Global Markets: Reality Check, Again

My favorite banking analyst, Meredith Whitney,  is at it again.  She forecast the meltdown in the US financial market in 2007 and now has some sobering comments for those that want to bottom fish in the equity markets:  Meredith Whitney on the Banks.  Here are some excerpts:

We are in a new part of cycle. We have digested the fact that the securitization is not coming back. Securitization made up 85% of mortgages and 50% of credit cards. Market is not coming back. Contraction of capital is one thing. But what happens going forward is contraction of the overall mortgage market – this has never happened before.
Banks just will not make a lot of money and the street is still expecting them to make a lot more money. My estimates are 30-70% below the street and i think I am too high.

With regard to the global markets and China, please read the following article by Andy Xie:  Some excerpts:

The Anglo-Saxon economies will follow a similar pattern to that which East Asian economies experienced a little over a decade ago, when the Asian financial crisis led to a 70-90% drop in asset prices, and a 5-10% contraction in most East Asian economies. Australia, the UK, and the US could contract by 2-5%, only held up by their large service economies and strong social welfare systems.
If the property bubble were to burst, as now seems to be happening, its economic impact would be much bigger than what we’ve seen so far. And with hot money leaving China as investors rush for safe havens, and weakening exports exacerbating the liquidity drain, there seems to be little that can be done at the moment to reverse falling property prices. Exports and property are currently the biggest drivers of Chinese growth. While I expect infrastructure construction will pick up, fiscal stimuli simply can’t offset the impact of a fall in these two markets. China’s 2009 growth rate will likely reach a 10-year low.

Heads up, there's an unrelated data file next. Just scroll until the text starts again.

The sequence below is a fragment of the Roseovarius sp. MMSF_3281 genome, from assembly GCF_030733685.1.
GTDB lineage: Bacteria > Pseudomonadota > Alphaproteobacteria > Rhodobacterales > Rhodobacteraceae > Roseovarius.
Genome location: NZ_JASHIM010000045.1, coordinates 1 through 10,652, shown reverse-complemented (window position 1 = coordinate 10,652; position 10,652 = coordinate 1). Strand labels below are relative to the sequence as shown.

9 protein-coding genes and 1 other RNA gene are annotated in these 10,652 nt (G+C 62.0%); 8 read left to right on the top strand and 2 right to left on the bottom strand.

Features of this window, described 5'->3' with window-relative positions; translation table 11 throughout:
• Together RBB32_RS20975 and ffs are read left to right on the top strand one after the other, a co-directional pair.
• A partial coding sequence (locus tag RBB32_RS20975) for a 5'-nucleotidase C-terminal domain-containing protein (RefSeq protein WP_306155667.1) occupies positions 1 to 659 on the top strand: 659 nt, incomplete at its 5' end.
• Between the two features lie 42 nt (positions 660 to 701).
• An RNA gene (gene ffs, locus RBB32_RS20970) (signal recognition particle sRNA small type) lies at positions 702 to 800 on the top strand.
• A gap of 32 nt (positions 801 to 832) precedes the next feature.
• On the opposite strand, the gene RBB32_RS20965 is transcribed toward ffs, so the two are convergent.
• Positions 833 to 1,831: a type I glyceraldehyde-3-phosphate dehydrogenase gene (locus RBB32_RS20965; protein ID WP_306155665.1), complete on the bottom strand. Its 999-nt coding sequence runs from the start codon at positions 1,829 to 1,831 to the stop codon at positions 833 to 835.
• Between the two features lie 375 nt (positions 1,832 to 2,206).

Households first need to decrease leverage if they’re going to take out further debt. The total wealth in the world may have declined by USD 15 trillion. A similar amount could be lost in the next 12 months. It is not possible to get consumers spending again with wealth destruction of such magnitude.

After the recession, I don’t see how the global economy can resume robust growth quickly. Debt-driven Anglo-Saxon consumption has powered the global economy for years. But, after the fallout, investors are unlikely to make the same mistake twice. Most people have long memories.

India is not immune…reduce risk, reduce leverage, hoard cash.  There will be a time to invest,; this is not the time.

Lee’s Dhaba

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